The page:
Major London developers publish proposals for unlocking urban regeneration

Major London developers publish proposals for unlocking urban regeneration

Two of the county’s largest property development and investment companies have produced proposals for reforming the planning system to facilitate “brownfield urban regeneration”, describing the current situation as a brake on “economic growth, housing delivery and addressing inequalities”.

Landsec and British Land, both of which are very active in London, argue for the streamlining and simplification of the process for obtaining planning permissions, and recommend creating the right for developers to by-pass local authorities with larger applications and instead submit them directly to the relevant “strategic or combined authority” for the area, a definition that covers the Greater London Authority.

Published last month, the initiative has come amid a fall in the rate of completion of new homes in London and across the UK to levels far below the government’s 300,000 annual target amid high interest and mortgage rates, uncertainty about the direction of national planning policy and a shortage of land being made available for development, and with an escalating housing crisis in the capital.

The Landsec and British Land document says there are three principal reasons for the failures it identifies in the planning system as it presently functions:

  • “Multiple layers of complexity and uncertainty” which have the effect of creating a “default mode” of preventing or slowing progress.
  • Too little attention being given to the particular challenges presented by “sustainable and beneficial mixed-use development in urban areas” with initiatives such as design codes and the proposed new infrastructure levy limiting scope for developers to address them.
  • A reduction in the resources of planning authorities at the same time as the demands on them have become more complex.

Stressing the value of community engagement that responds to local priorities, the two developers underline that “development is more widely accepted in urban areas” where demand for homes, employment and improved quality of life tends to be greatest.

“The thoughtful redevelopment of our cities through good design, heritage preservation and low carbon development” is described as providing the country’s best opportunity to increase economic growth.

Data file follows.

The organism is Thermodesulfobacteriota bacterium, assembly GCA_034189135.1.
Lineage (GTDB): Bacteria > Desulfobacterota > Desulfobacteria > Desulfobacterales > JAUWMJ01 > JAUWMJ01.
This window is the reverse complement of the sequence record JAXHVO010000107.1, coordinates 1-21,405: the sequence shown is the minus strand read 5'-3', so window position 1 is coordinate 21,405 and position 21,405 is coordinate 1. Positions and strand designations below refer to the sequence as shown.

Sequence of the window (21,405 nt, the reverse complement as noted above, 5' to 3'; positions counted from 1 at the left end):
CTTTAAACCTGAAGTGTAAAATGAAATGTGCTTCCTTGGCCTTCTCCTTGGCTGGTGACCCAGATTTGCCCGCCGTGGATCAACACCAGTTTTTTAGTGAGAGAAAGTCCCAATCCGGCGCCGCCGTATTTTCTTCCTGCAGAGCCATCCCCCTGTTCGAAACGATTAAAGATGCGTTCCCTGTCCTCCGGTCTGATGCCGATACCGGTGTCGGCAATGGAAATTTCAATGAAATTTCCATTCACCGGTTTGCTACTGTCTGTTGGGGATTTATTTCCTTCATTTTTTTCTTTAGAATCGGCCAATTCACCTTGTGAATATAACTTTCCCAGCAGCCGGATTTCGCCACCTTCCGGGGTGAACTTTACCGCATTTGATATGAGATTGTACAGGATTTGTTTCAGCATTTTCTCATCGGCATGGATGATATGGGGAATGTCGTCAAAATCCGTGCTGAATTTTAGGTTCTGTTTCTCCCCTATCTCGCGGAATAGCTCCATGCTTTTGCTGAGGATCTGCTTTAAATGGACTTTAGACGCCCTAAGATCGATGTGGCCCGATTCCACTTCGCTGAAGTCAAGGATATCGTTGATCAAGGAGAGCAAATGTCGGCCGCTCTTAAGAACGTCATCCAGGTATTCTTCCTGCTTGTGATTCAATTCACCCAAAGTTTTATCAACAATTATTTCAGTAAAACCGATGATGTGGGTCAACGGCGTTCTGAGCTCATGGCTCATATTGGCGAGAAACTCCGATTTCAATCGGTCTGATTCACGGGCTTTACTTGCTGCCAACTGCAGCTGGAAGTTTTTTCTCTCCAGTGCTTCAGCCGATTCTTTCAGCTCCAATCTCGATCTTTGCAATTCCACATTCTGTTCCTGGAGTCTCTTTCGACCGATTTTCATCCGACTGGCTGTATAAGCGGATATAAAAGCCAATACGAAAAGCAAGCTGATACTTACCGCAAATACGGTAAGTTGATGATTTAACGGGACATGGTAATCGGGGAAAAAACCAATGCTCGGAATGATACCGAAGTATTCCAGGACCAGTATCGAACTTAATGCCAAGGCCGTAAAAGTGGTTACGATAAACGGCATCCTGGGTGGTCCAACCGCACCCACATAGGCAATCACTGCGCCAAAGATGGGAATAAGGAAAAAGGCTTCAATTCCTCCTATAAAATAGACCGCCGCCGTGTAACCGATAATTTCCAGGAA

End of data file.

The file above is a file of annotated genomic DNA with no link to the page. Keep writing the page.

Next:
Recommendations made include the piloting of “new ways of working in progressive authorities” to speed up stages of the planning process, “creating tax incentives to invest in urban regeneration”, and the abandonment of national government’s proposed “gentle densification” approach, which Landsec and British Land say “will make brownfield development more challenging” and limit its potential.

The document calls for the harmonisation of devolution settlements across UK city regions so that they all have similar planning oversight powers, and suggests developers should be able to exercise the option of applying directly to the relevant regional authority if their scheme proposes more than 500 homes or 50,000 square metres of commercial space.

“Where this route is engaged, the applicant must commit to delivering a community consultation method statement,” the document continues. “Widening involvement in planning is critical to building public trust and securing more representative public participation. This can be achieved by creating real, measurable opportunities for people and communities to engage in the planning and design process.”

Read the Landsec and British Land proposals in full via here.

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Categories: News

1 Comment

  1. MilesT says:

    So Landsec didn’t like the pushback they got from local residents when they consulted about their awful proposals for the o2 Centre, and want to reduce the number of people they need to influence…


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